Claims in Amended Pleadings Relate Back – Not Time Barred

This case was marred by rather convoluted pleadings resulting from the consolidation of two separate suits filed by the same Plaintiff in 2009 and 2010. Post consolidation, the trial court permitted the Plaintiff – who was common to both cases – to file a single Amended Complaint. The Amended Complaint bore both the 2009 and 2010 case numbers, alleged a single set of facts, and asserted six separate counts. The trial court ultimately dismissed the Amended Complaint on the basis of the statute of limitations.

On appeal, the Third DCA criticized the trial court for allowing a single pleading in a consolidated case.

“Consolidation does not merge suits into a single cause or change the rights of the parties, or make those who are parties in one suit parties in another. Rather, each suit maintains its independent status with respect to the rights of the parties involved.” Shores Supply Co. v. Aetna Cas. & Sur. Co., 524 So. 2d 722, 725 (Fla. 3d DCA 1988) (quoting Wagner v. Nova Univ., Inc., 397 So. 2d 375, 377 (Fla. 4th DCA 1981)).

The Third DCA went on to trace each count in the Amended Complaint back to the original pleading in order to determine whether the causes of action in the Amended Complaint related back to the original filing.

Florida Rule of Civil Procedure 1.190(c) governs the relation back of amendments and provides as follows:

(c) Relation Back of Amendments. When the claim or defense asserted in the amended pleading arose out of the conduct, transaction, or occurrence set forth or attempted to be set forth in the original pleading, the amendment shall relate back to the date of the original pleading.

Analyzing the case at hand, the Third DCA stated:

The Supreme Court of Florida has reiterated that “rule 1.190(c) is to be liberally construed and applied.” Caduceus Props., LLC v. Graney, 137 So. 3d 987, 992 (Fla. 2014). This Court has stated that the proper test of relation back of amendments is not whether the cause of action stated in the amended complaint is identical to that stated in the original, but “whether ‘the original pleading gives fair notice of the general fact situation out of which the claim or defense arises.’ ” Flores v. Riscomp Indus., Inc., 35 So. 3d 146, 148 (Fla. 3d DCA 2010) (quoting Kiehl v. Brown, 546 So. 2d 18, 19 (Fla. 3d DCA 1989)).

Here, the underlying facts in the Amended Complaint were sufficiently similar to put the Defendants on notice of the claims and the Third DCA overturned the trial court’s dismissal.

Anderson v. Epstein, 3D15-1050 (Third DCA Sept. 28, 2016).

Loan Servicer May Verify Foreclosure Complaint

In this residential foreclosure case, the trial court dismissed an amended complaint whose verification was signed by a person on behalf of “Wells Fargo Bank, N.A. as contractual servicer for US Bank National Association.”  Applying Florida Rule of Civil Procedure 1.110(b), the appellate court reversed, holding: “A problem with the required verification arises from the fact that an entity like US Bank cannot sign a verification or an affidavit as ‘I.’ Most foreclosure actions are filed by commercial entities with numerous employees, agents, or independent contractors. As a result, some human being must sign the verification stating “’I declare . . . .'”  In so holding, however, the appellate court stated further that “we are not holding that a trial court lacks the authority to require a plaintiff in a foreclosure action to provide additional information concerning the person signing the verification.”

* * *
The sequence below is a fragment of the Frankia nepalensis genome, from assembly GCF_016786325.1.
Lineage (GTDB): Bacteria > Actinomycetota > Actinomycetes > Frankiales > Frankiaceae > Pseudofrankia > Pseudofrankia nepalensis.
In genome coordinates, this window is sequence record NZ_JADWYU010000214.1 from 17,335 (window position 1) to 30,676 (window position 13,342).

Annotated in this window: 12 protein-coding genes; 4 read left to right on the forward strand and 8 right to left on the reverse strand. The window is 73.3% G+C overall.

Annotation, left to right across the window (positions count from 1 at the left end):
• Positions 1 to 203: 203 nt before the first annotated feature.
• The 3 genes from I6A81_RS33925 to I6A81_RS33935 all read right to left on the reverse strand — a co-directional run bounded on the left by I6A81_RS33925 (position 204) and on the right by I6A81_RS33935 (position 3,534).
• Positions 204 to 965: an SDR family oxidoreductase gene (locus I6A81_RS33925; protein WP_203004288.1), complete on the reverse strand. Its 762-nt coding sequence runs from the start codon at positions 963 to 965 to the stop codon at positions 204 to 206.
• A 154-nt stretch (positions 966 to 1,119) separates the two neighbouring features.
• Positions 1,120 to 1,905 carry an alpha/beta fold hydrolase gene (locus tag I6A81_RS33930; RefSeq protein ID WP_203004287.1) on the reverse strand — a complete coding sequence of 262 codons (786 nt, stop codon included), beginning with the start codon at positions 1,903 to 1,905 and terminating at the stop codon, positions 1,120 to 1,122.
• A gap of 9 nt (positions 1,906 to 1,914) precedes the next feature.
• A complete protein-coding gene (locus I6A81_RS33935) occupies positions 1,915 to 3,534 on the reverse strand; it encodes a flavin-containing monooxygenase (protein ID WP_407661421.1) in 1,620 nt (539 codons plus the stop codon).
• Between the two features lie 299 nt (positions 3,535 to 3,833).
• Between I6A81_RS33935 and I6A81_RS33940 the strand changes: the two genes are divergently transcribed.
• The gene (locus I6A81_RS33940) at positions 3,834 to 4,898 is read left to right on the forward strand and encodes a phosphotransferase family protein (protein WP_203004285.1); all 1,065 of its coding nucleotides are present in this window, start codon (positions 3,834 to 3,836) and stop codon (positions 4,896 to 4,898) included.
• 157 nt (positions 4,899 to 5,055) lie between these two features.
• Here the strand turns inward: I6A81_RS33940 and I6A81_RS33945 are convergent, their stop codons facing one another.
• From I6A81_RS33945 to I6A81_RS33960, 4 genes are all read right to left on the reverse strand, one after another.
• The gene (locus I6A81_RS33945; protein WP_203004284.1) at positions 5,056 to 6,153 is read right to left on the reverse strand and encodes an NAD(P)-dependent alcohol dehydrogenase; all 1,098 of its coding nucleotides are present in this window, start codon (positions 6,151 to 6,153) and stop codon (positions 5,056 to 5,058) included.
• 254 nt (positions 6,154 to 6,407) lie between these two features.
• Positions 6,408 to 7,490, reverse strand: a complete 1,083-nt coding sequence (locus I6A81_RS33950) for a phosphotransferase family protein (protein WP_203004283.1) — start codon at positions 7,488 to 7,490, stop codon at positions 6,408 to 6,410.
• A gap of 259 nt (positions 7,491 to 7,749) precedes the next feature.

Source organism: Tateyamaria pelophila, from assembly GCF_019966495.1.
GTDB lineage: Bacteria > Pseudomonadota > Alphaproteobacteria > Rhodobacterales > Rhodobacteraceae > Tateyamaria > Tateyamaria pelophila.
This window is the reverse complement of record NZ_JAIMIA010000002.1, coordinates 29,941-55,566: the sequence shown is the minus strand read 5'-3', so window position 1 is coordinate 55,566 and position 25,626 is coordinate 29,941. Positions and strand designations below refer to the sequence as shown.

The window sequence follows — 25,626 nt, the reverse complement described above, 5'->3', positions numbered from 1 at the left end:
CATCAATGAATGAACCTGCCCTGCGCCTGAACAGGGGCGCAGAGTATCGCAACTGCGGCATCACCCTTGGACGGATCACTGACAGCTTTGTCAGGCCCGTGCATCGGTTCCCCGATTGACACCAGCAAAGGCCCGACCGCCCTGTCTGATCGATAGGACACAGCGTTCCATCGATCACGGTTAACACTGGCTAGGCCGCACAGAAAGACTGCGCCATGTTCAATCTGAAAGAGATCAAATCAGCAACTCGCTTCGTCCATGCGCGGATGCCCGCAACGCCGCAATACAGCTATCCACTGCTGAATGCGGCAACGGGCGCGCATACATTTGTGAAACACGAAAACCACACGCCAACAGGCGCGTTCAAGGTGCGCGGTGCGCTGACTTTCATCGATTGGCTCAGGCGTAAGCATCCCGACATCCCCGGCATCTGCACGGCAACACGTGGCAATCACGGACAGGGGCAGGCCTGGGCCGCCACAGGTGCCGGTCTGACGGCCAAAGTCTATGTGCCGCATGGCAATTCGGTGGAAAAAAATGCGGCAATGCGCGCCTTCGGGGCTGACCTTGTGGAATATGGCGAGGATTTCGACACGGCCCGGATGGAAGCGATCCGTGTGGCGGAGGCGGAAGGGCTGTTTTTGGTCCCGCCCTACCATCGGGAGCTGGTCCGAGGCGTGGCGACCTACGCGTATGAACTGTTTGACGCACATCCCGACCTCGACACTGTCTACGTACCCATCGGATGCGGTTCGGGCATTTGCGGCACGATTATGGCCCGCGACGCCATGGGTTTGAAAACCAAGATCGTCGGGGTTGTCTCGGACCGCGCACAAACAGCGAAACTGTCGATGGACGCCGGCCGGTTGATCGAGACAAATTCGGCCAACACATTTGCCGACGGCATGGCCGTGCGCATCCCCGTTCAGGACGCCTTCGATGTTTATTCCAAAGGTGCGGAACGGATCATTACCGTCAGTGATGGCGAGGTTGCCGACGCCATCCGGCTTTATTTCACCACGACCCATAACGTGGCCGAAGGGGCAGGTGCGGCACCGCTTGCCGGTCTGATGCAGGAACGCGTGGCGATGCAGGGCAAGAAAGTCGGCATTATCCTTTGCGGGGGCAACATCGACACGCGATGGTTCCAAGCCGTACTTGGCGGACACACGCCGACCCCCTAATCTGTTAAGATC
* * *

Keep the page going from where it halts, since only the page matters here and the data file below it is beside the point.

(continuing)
US Bank v. Marion, 38 Fla. L. Weekly D1788a (Fla. 2d DCA Aug. 21 2013)

Rules Updates – New E-discovery and E-mail Service Rules Effective September 1st

Per the Florida Supreme Court’s Order amending the Florida Rules of Civil Procedure to implement service by email, the following rules have been updated:

Per the Florida Supreme Court’s Order amending the Florida Rules of Civil Procedure to facilitate electronic discovery, the following rules have been updated:

All of these amendments are effective as of September 1, 2012.

Absolute Right to Amend Complaint Until an Answer Is Filed – Williams v. Gaffin Industrial Services

In this wrongful death case, the trial court dismissed the complaint with prejudice on the basis that the plaintiff had previously elected the State’s worker’s compensation remedy, and that this election barred the current claim.  At the hearing on the motion to dismiss, the trial court did not permit the plaintiff to amend the complaint.  On appeal, the defendant contended that the plaintiff lost the absolute right to amend because a motion to dismiss had been filed.  The appellate court reversed, holding: “Contrary to Gaffin’s contention, it had not filed a responsive pleading; it had filed a motion to dismiss. . . . Therefore, rule 1.190(a) expressly gave [plaintiff] the absolute right to amend the complaint. . . . [A] trial court does not have discretion to deny leave to amend on the basis that the complaint is not amendable until (1) the defendant has filed an answer or (2) the plaintiff has already exercised the right to amend once.”

Williams v. Gaffin Industrial Services, 37 Fla. L. Weekly D1261a (Fla. 2d DCA May 25, 2012)